Rocky coastlines are not as stable as previously believed and could retreat rapidly in the future due to accelerating sea level rise, according to a study published in the scientific journal Nature Communications.
A team of researchers from Imperial College London modelled the rates of future cliff erosion that are likely to happen in two rock coasts in the UK. The model uses predictions of sea level rises due to various greenhouse gas emissions and climate change scenarios.
Results show that rock coasts — usually considered more stable than sandy coasts and soft cliffs — are going to retreat at rates higher than in the past 3000-5000 years. At the two locations in Yorkshire and Devon, this may cause losses of up to 10-20 metres. This is the equivalent of three to seven times today’s rate and may potentially reach ten times more.
“Coastal erosion is one of the greatest financial risks to society of any natural hazard. Some rock cliffs are already crumbling, and within the next century, rock coast erosion rates could increase tenfold. Even rock coasts that have been stable in the last hundred years will likely respond to sea level rise by 2030,” said author Dr. Dylan Rood of Imperial’s Department of Earth Science.
Around the world, rocky coastlines are home to millions of people and are involved in billions of dollars of infrastructure, such as homes, schools, businesses, and agriculture. From these results, the authors are calling on policymakers and planners to classify rocky coasts are high-risk in any future plans, as well as to fight climate change by going for Net Zero as an immediate priority. “Rock coast erosion is irreversible: now is the time to limit future sea level rise before it’s too late. Humanity can directly control the fate of our coastlines by reducing greenhouse gas emissions — the future of our coasts is in our hands,” added Dr. Rood.
This is the first study to assess the expected erosion of hard rocks caused by rising sea levels due to climate change. Previous models mostly use soft and sandy coastlines to account for erosion, but these results suggest that if sea levels continue to rise, rock coasts will also suffer severely from erosion. These findings apply to rock coasts anywhere in the world because similar hard rock coasts are likely to respond in a similar way to sea level rise.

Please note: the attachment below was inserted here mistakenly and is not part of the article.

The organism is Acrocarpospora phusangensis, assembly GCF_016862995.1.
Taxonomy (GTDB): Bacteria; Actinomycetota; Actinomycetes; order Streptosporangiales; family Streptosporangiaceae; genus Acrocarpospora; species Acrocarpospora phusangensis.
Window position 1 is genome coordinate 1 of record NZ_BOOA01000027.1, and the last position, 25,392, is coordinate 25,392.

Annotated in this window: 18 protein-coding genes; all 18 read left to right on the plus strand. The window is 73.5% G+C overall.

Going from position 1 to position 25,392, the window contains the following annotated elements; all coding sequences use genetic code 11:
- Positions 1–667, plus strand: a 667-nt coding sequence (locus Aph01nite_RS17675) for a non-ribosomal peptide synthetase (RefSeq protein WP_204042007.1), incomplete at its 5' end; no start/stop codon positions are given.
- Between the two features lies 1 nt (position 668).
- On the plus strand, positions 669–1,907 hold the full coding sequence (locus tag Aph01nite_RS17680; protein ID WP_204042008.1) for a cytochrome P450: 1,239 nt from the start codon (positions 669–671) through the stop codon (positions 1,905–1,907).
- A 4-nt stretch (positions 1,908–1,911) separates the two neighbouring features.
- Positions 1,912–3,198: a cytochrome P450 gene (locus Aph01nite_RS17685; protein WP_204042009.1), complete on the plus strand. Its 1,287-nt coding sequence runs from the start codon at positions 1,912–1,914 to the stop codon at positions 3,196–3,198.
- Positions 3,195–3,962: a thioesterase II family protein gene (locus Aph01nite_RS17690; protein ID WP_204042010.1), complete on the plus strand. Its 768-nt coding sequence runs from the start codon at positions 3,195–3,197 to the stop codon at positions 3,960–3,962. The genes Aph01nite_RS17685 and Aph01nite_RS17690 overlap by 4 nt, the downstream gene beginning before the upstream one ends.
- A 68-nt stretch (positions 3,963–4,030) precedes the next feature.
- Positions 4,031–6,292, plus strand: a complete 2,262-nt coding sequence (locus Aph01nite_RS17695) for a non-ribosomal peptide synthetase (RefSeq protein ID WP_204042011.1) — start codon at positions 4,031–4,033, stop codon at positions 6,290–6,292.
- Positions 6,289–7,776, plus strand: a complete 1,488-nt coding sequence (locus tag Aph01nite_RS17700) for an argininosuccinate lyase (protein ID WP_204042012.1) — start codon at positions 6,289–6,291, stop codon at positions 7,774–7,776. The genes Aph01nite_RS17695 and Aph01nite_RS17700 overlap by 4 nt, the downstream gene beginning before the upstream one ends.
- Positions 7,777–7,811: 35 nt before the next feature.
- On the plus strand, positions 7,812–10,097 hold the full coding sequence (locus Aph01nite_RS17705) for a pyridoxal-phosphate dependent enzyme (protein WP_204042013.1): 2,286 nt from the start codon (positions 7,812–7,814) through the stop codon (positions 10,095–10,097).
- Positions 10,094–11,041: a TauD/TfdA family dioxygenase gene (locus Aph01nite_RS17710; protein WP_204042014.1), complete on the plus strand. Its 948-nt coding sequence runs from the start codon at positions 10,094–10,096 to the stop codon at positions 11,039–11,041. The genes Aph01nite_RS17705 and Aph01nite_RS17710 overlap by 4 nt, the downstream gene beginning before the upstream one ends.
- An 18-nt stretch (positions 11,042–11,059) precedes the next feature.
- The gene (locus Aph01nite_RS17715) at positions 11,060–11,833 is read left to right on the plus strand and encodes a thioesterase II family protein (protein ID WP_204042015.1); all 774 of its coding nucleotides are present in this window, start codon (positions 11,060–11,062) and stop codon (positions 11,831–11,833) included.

“Sea level rise is accelerating, and our results confirm that rock coast retreat will accelerate in line with this. It isn’t a matter of if, but when,” said lead author Dr. Jennifer Shadrick, originally from the Department of Earth Science and Engineering as a member of the NERC Science & Solutions for a Changing Planet Doctoral Training Partnership. “The more positive news is that, now that we have a better idea of magnitudes and timescales, we can adapt accordingly. The more data we have on the effects of climate change on sea level rise and coastal erosion, the more we can prepare by championing urgent policies that protect coasts and their communities.”
This study also confirmed that the rate of past coastal erosion followed the rate of sea level rises over prehistoric timescales. Erosion is driven by waves which will get more forceful as sea levels rise and more land is given over to the sea. However, this study did not account for the impact of storms, which many climate models suggest will happen more frequently in the future. In addition, the team is keen to adapt their model to also forecast the rate of cliff retreat for softer rock coasts, such as chalk.
“Our study did not account for the effect of increased storms, which may become stronger and more frequent in the future as the climate changes, on wave-driven cliff erosion. However, increased storms would only speed up the cliff retreat even more than our forecasts. This is another angle to the climate crisis we will account for in future studies to give a more complete picture of likely rates of rock coast erosion. We are also looking to improve our models for softer rock coasts where erosion other than by waves is more important,” said Dr. Rood.
“The implication is that rock coasts are more sensitive to sea level rise than previously thought. We need to pay more attention to how our rock coasts continue to erode as sea levels rise,” concluded study co-author Dr. Martin Hurst at the University of Glasgow. “Heightened erosion risks at our coasts will continue throughout this century. Even if we achieve Net Zero tomorrow, a substantive amount of sea level rise is already baked in as our climate, glaciers, and oceans continue to respond to the emissions that have already taken place.”
Shadrick, J.R., Rood, D.H., Hurst, M.D. et al. Sea-level rise will likely accelerate rock coast cliff retreat rates. Nat Commun 13, 7005 (2022). https://doi.org/10.1038/s41467-022-34386-3